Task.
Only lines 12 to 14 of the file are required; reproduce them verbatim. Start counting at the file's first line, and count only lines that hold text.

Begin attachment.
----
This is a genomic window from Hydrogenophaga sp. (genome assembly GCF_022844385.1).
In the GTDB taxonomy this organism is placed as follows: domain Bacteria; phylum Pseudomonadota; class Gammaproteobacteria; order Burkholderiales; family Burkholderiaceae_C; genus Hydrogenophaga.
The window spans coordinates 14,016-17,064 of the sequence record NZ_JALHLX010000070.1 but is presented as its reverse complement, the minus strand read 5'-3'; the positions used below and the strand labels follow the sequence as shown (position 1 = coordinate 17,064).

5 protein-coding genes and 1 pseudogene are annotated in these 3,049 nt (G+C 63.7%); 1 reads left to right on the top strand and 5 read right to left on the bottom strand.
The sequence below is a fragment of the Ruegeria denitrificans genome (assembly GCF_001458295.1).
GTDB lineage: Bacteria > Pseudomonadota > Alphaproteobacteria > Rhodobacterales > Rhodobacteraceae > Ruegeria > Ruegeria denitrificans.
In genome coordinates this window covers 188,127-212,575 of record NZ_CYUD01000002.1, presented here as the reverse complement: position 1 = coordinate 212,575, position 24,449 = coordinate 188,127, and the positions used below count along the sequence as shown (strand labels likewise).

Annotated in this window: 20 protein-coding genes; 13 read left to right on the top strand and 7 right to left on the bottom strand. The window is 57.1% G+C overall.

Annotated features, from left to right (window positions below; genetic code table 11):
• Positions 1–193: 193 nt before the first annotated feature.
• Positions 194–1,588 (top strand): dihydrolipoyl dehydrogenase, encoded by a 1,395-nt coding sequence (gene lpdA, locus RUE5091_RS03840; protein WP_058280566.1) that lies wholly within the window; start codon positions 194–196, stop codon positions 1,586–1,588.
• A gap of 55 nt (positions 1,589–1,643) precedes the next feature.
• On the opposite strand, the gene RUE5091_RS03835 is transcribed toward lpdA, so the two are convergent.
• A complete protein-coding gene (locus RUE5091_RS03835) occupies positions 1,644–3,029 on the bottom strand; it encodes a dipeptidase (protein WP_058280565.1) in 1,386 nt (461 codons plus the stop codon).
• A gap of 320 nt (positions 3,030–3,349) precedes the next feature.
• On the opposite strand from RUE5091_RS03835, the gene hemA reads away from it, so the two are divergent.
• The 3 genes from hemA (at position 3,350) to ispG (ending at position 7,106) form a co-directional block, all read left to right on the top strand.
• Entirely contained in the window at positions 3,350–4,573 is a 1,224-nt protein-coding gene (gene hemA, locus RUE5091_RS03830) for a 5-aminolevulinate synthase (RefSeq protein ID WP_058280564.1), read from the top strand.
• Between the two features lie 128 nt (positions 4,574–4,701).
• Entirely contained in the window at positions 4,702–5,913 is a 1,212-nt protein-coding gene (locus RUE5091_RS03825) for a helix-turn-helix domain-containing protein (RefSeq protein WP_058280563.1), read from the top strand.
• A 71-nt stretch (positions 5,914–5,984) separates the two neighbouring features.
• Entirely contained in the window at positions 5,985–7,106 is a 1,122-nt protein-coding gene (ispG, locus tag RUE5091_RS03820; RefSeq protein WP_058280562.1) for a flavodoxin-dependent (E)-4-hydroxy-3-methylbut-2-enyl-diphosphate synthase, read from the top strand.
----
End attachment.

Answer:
• A gap of 55 nt (positions 1,589–1,643) precedes the next feature.
• On the opposite strand, the gene RUE5091_RS03835 is transcribed toward lpdA, so the two are convergent.
• A complete protein-coding gene (locus RUE5091_RS03835) occupies positions 1,644–3,029 on the bottom strand; it encodes a dipeptidase (protein WP_058280565.1) in 1,386 nt (461 codons plus the stop codon).